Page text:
We are at the height of 4 yr. old ridiculousness around these parts. Most of our days end in an unabashed show of dramatic tears–mother and daughter alike. As my husband walks through the door in the evenings, I shove her his way, shouting, “She’s yours!”, then flee to a more relaxing expenditure of time, such as folding laundry. Or fighting through my son’s 1st grade homework with him. Or beating my head against a brick wall. In comparison to spending another minute with Princess Insanity, it’s all blissful.
Inner zen in this delightful stage seems a laughable goal, yet what I bemoan, while indeed highlighted by the particularly beastliness of this age, is something I’ve found to be true of so many phases of parenting: Mommy is disappearing. Yup, I’m gone. Have pretty much left the building. The orbits of our day-to-day are busily circling wants and needs, just not my wants or needs.
Largely, I believe this is the way it should be. Parenting is a tremendous journey of self-sacrifice. That’s cool; I signed up for this.
But…but sometimes. Just sometimes, it would be nice to…be me.
One day recently, I was cruising in my Swagger Wagon, and REO Speedwagon‘s “Can’t Fight This Feeling” came on the radio. As all true REO fans know, when you hear this song, you simply can’t fight the feeling. You’ve gotta crank it up and belt it out with all of the 80s-passion latent within your soul.
So there I was, rocking my tune, when I heard the piercing cry, “Mommy, stop singing!” Obviously, I first ignored my daughter. But then her whiny plea continued, “DON’T sing this song!”.
“Why?“, I was baffled.
“Because I HATE it!”, she wailed.
Utterly ridiculous. But I mean, really, who was I to judge? We all have musical tastes, and maybe my jam wasn’t her jam. I could honor this, I supposed. I mean, it was just one song. And I don’t follow the news. Perhaps there was some sort of clinical REO Speedwagon aversion running rampant through the preschool set of which I was unaware. I begrudingly flipped the dial to the next station.
In a most magical radio moment, the vibes of “Sweet Home Alabama” filled the minivan. Score! I turned the volume up even higher and started grooving. My drive-dancing was on!
Until it was again rudely interrupted by my precious buzz-kill, “Moooooom! Don’t sing! Turn this off!”
“WHY?!”, I pled. What was the possible logic?
“Because it makes me SO MAD!”
I’ll let you envision the curse words streaming through my head at this point. After the mental expletives passed, I paused.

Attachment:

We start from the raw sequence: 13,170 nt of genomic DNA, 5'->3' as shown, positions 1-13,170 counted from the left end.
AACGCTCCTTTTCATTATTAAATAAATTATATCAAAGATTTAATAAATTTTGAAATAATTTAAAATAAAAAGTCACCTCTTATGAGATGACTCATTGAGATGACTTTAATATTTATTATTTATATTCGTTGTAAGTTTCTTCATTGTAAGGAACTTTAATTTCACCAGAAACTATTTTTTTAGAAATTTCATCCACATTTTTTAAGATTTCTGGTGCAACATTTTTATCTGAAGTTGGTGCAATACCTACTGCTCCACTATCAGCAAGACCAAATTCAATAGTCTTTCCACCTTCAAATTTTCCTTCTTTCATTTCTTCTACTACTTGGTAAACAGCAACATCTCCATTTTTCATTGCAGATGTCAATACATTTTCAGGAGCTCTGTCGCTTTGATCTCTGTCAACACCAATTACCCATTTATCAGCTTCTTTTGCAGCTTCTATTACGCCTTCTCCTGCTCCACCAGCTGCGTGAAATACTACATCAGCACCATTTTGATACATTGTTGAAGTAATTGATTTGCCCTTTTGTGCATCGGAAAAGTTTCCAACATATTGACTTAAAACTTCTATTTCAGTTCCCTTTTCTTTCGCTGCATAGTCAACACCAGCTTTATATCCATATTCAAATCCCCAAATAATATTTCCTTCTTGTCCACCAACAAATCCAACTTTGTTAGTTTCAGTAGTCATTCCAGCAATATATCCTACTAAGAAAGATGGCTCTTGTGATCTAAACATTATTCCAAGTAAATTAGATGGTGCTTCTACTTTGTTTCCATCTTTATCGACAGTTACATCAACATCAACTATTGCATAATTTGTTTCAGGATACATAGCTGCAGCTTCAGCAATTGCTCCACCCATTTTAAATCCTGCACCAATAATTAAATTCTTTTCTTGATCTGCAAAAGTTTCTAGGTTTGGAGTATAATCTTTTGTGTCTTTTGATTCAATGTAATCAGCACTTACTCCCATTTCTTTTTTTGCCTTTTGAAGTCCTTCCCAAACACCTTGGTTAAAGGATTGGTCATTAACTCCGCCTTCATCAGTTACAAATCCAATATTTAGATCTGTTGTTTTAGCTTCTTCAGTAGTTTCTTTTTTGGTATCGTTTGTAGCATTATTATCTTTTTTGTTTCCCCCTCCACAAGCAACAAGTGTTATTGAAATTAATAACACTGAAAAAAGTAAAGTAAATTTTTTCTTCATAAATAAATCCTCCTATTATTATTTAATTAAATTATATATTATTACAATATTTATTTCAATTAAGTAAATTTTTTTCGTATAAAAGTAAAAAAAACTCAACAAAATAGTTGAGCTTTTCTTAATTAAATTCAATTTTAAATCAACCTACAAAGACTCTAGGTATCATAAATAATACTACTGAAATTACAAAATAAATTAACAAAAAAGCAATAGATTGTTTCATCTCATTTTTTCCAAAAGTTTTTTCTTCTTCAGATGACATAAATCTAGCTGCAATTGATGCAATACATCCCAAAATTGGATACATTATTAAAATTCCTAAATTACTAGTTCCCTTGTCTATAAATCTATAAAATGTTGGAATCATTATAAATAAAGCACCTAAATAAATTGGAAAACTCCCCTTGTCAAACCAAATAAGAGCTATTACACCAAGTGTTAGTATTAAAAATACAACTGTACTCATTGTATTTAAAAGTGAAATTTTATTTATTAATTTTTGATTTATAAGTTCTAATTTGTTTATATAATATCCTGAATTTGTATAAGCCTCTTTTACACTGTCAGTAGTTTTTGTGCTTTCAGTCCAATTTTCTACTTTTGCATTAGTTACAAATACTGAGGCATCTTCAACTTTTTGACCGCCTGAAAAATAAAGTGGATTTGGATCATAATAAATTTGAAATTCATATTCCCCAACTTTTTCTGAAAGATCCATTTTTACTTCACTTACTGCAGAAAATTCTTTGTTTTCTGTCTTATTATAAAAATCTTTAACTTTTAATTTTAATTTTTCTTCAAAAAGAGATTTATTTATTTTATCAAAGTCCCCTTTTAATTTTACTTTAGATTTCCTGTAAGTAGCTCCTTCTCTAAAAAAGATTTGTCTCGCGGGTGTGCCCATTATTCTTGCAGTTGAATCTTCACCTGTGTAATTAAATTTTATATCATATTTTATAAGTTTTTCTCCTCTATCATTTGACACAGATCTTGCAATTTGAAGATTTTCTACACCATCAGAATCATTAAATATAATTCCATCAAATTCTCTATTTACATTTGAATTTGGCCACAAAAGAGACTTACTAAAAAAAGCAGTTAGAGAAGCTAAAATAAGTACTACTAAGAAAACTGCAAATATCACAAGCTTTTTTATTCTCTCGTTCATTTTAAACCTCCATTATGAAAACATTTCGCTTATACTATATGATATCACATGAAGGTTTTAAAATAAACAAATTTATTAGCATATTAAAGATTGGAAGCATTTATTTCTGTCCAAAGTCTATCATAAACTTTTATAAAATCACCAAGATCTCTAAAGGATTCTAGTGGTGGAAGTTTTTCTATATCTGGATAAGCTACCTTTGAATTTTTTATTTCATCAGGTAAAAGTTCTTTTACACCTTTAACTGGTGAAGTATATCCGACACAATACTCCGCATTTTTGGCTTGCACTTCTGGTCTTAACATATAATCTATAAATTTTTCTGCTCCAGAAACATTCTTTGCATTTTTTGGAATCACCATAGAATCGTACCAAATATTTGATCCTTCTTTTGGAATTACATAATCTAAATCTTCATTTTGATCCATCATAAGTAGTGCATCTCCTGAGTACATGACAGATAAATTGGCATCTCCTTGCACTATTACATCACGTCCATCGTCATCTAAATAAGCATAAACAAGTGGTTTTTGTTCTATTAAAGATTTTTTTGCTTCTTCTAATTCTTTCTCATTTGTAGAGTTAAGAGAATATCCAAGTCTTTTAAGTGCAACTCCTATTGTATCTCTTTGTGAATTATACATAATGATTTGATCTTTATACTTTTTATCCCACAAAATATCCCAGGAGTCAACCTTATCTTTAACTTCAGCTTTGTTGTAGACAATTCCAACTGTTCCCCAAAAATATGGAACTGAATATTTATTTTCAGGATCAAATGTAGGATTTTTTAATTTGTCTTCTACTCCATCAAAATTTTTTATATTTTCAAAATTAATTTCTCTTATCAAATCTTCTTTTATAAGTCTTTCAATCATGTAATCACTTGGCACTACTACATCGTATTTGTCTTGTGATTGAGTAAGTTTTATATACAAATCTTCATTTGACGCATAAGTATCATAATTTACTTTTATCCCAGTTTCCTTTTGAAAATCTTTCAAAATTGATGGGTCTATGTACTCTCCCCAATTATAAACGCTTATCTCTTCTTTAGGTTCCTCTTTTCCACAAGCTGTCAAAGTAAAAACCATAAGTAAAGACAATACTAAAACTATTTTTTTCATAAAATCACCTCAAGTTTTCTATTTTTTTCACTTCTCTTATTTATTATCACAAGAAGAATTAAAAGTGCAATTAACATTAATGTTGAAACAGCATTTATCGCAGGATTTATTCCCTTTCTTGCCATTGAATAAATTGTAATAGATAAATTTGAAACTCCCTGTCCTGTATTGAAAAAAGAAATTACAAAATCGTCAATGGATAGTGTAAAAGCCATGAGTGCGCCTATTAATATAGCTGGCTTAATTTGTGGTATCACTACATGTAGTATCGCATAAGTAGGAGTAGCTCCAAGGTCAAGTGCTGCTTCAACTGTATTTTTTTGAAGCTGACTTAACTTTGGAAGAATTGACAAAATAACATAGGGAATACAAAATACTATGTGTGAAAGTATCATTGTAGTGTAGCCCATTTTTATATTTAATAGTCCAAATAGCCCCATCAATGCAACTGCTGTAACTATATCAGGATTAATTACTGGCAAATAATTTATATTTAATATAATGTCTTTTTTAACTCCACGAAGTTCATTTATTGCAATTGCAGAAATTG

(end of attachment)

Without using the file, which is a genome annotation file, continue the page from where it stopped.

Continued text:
This was a super time to get real. Very real. I asked myself three questions. Three questions that have become an excellent measure in this messy progression of parenthood of whether I sacrifice vestiges of myself for the well-being of my children:
- Would my choice in any way bring harm to her? Lynyrd Skynyrd has done many things, but to my knowledge, they have never brought ill-fate to a 4 year old with the sound of their voices. So, to answer this question, NO. Getting my Alabama groove on would not harm my daughter.
- Would agreeing to her request encourage behavior I don’t want to foster in my child? If I indulged her request, I’d be saying “okay” to demanding, rude, unnecessarily controlling dominance of the environment around her. Do I want my child to be a bully? Nope. So by permitting her request I would be working to high-five bratty behavior I never want to tolerate.
- Would the benefit of pursuing my desire outweigh her discomfort with the situation? Yes. She throws a tantrum every two seconds. I slice out time to unwind and have fun…never. She could suffer out her delusional discontent while I took a much-needed 4 minutes and 45 seconds to enjoy something. Miss Stinky-Pants would survive.
The answers to these three questions in this situation were clear and easy. They will not always be. While, as parents, this age and stage of raising young children is a time when the things that make us us often lie dormant, I believe there is a tremendous value to embracing a few things for ourselves.
This might be in the form of making chicken stir-fry for dinner because YOU like it, putting the kids to bed a half-hour early so you can finally watch the last episode of Peaky Blinders, taking time to exercise to protect your health, actually finishing a conversation with your spouse despite the kids’ attempts to interrupt, or forcing them to use their least-favorite bath towel because you simply were too tired last night to finish the laundry and wash the preferred towels. However you choose to pause and respect yourself, it matters.
The thing is, while we love and cherish our children, they do not run the show. In the midst of tantrums, cries and pleas, never permit yourself the confusion: you are in charge, not them. If knowing this is the only self-care you offer yourself in the fury of these child-rearing years, well done. Well done, as this is the best and most important way we can honor the adults we have spent a lifetime growing into and becoming.
As for me, I yanked the volume dial as high as it goes and loved on “Sweet Home Alabama” as I never had before. Partially to drown out the wails of my daughter, but mostly because I really, really like the song.